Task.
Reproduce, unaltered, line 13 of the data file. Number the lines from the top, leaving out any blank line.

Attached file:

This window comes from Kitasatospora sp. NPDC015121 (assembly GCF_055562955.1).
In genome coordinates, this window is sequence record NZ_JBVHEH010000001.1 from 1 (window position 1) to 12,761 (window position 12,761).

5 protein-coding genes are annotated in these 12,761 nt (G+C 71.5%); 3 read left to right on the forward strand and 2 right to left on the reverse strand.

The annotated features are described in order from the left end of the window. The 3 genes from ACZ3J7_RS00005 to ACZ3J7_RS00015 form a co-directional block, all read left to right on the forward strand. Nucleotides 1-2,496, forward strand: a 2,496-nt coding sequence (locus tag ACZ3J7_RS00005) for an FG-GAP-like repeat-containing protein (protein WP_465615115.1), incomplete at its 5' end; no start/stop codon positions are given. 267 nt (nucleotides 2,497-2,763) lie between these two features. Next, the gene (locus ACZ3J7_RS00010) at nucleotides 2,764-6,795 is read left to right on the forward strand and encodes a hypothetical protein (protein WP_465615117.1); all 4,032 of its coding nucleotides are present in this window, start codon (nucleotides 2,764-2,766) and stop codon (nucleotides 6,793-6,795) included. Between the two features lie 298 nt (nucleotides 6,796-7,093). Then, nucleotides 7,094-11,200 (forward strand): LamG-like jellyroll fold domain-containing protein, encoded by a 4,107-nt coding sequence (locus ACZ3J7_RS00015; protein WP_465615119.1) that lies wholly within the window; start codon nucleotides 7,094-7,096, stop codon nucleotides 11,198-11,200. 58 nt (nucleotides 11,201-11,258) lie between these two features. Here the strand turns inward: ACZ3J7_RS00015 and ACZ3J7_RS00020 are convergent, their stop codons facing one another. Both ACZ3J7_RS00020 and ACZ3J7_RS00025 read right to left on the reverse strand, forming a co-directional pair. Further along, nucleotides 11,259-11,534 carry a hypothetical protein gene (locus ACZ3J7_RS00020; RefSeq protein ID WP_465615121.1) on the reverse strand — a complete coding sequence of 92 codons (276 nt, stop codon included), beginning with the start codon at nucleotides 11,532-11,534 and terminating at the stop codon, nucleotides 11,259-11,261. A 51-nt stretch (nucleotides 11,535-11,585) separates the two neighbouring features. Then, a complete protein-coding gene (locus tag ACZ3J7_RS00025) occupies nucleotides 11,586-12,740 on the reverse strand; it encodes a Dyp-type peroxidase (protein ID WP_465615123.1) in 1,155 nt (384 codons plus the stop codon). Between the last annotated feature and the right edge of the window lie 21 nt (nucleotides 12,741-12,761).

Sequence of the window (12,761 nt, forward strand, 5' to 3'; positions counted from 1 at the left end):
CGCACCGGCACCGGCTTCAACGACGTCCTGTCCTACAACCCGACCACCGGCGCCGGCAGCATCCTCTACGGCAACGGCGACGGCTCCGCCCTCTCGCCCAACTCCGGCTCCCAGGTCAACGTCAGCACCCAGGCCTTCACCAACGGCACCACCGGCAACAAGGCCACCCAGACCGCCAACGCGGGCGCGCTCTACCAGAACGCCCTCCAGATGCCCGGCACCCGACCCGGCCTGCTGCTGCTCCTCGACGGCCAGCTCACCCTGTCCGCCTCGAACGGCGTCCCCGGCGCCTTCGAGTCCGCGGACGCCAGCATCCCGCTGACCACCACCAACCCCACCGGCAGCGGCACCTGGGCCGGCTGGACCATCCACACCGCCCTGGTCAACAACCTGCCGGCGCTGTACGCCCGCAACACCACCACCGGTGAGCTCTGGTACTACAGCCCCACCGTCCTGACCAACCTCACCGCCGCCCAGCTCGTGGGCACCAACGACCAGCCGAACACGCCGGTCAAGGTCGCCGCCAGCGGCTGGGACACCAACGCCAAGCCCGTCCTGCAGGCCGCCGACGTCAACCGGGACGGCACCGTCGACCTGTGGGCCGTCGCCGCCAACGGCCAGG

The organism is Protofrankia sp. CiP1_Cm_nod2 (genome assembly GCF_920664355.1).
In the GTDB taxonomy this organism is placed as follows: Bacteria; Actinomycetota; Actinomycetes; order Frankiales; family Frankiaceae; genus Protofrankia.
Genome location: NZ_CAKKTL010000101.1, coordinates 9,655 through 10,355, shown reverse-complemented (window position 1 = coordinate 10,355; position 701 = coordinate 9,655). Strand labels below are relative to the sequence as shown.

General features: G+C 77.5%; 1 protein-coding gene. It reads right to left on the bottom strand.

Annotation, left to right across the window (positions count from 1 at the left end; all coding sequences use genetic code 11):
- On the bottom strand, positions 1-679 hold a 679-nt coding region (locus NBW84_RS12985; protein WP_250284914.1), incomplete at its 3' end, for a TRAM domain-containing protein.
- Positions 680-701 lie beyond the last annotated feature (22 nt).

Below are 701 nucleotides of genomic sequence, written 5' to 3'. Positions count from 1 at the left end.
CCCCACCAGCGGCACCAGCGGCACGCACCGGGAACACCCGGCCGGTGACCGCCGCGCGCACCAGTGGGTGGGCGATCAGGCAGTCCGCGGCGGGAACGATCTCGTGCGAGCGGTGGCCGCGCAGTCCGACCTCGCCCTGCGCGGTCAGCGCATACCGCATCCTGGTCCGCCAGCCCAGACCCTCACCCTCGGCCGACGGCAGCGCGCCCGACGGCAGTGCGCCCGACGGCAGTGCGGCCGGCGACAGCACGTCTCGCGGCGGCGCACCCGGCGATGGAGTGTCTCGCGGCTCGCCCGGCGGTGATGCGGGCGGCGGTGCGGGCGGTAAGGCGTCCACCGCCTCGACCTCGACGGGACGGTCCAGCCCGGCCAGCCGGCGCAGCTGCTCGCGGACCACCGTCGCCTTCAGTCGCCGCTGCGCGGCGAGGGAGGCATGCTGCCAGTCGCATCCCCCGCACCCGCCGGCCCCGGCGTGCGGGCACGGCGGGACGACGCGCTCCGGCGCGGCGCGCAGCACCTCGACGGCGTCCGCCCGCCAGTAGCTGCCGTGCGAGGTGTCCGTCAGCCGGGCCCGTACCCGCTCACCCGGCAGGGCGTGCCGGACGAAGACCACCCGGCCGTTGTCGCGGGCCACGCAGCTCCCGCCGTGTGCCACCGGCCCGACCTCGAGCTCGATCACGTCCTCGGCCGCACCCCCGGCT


- Positions 680-701 lie beyond the last annotated feature (22 nt).